The federal agency that has legal control over Fannie Mae and Freddie Mac does not have to disclose documents about the political giving of the mortgage giants, a court ruled Friday.

After the Federal Housing Finance Agency (FHFA) took conservatorship of the mortgage giants during the financial crisis, Judicial Watch filed a Freedom of Information Act (FOIA) request in 2009 to obtain records detailing Fannie and Freddie’s political contributions.

When FHFA refused to provide the records, Judicial Watch sued to try and force disclosure.

Judicial Watch contends that since Fannie and Freddie are under the legal guardianship of the FHFA, records from the formerly private mortgage lending corporations are now government documents and thus subject to FOIA requests.

But a District of Columbia court ruled Friday that because officials at FHFA signed a sworn affidavit stating they have not seen records of political contributions to Fannie and Freddie, FHFA is not required to comply with the FOIA request.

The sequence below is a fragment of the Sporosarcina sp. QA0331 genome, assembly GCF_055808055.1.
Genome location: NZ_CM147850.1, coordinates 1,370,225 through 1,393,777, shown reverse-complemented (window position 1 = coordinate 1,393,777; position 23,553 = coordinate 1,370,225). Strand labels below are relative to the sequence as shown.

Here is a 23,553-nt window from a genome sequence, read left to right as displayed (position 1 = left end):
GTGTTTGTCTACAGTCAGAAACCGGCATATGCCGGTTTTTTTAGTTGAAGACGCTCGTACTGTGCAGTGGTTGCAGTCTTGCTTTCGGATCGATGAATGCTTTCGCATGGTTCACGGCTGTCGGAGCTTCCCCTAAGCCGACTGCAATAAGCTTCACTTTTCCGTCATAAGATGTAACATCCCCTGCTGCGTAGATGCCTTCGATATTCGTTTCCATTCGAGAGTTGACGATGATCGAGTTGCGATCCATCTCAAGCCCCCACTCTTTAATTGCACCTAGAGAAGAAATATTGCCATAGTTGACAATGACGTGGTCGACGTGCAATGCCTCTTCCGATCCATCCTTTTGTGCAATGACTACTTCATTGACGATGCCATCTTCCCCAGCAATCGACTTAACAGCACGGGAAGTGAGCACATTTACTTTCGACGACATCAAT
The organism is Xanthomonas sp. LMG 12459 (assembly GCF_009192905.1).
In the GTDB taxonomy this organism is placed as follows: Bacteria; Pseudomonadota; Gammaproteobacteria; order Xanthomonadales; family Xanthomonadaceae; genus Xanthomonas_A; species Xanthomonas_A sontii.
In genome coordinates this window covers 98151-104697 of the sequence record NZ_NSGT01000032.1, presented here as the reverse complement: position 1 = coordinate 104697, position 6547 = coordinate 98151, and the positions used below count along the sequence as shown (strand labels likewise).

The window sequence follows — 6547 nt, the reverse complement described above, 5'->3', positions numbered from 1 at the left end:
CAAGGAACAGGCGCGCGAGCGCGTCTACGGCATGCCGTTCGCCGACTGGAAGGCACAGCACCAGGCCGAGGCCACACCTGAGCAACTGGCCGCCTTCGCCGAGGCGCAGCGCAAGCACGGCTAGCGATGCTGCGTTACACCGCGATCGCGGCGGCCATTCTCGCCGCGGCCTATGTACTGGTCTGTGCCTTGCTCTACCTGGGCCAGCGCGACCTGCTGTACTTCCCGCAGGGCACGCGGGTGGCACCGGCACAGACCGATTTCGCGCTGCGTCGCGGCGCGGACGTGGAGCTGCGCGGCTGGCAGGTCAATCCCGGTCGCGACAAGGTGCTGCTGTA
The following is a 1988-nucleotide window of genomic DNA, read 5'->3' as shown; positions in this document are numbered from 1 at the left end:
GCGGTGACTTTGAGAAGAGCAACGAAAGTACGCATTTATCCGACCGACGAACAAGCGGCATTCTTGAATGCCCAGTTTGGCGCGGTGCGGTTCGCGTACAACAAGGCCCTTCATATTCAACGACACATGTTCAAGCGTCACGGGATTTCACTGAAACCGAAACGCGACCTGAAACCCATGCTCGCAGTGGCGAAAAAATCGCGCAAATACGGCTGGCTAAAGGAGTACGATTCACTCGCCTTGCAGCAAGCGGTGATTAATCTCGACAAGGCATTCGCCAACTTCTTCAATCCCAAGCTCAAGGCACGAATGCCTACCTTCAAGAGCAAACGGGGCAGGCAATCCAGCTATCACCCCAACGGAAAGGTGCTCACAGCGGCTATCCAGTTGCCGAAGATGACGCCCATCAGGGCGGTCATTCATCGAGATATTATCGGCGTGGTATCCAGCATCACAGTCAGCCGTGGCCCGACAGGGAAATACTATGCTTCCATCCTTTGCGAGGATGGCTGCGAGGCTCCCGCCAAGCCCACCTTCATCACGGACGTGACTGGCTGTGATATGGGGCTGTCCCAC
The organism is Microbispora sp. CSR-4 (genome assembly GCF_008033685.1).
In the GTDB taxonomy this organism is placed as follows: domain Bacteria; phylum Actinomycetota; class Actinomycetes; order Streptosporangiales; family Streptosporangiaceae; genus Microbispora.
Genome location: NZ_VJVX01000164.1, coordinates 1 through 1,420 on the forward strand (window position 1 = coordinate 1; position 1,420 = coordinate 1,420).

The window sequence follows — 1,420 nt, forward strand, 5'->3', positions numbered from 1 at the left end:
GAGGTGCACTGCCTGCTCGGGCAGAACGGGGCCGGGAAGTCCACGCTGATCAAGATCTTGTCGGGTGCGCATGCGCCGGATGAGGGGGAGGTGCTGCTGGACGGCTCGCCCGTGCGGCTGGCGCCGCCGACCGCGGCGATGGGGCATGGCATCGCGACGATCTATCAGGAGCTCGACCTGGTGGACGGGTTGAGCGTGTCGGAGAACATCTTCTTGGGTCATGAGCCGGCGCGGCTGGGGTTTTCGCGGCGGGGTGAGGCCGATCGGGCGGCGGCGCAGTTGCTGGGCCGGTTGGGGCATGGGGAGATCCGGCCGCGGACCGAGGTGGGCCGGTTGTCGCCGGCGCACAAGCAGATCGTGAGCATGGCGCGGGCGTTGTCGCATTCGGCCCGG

"Although we appreciate Judicial Watch’s interest in how much money Fannie and Freddie gave to which politicians in the years leading up to our current financial crisis, satisfying curiosity about the internal decisions of private companies is not the aim of FOIA, and there is no question that disclosure of the requested records would reveal nothing about decisionmaking at the FHFA," the ruling reads.

The court said the documents detailing political donations would only be subject to the FOIA law if officials at FHFA accessed them.

"Although there is no doubt that the FHFA could consult the requested records as it conducts its business, the problem for Judicial Watch is that no one from the FHFA has done so," it continues.

Fannie Mae and Freddie Mac were the two financial mortgage giants that the federal government bailed out in 2008 in response to massive losses because of the housing crisis.

In 2008, the watchdog group Open Secrets reviewed campaign filings and found that Fannie and Freddie had given a total of $4.7 million in contributions to members of Congress. Among the top 10 recipients of the donations were then-Sens. Barack Obama (D-Ill.) and Hillary Clinton (D-N.Y.).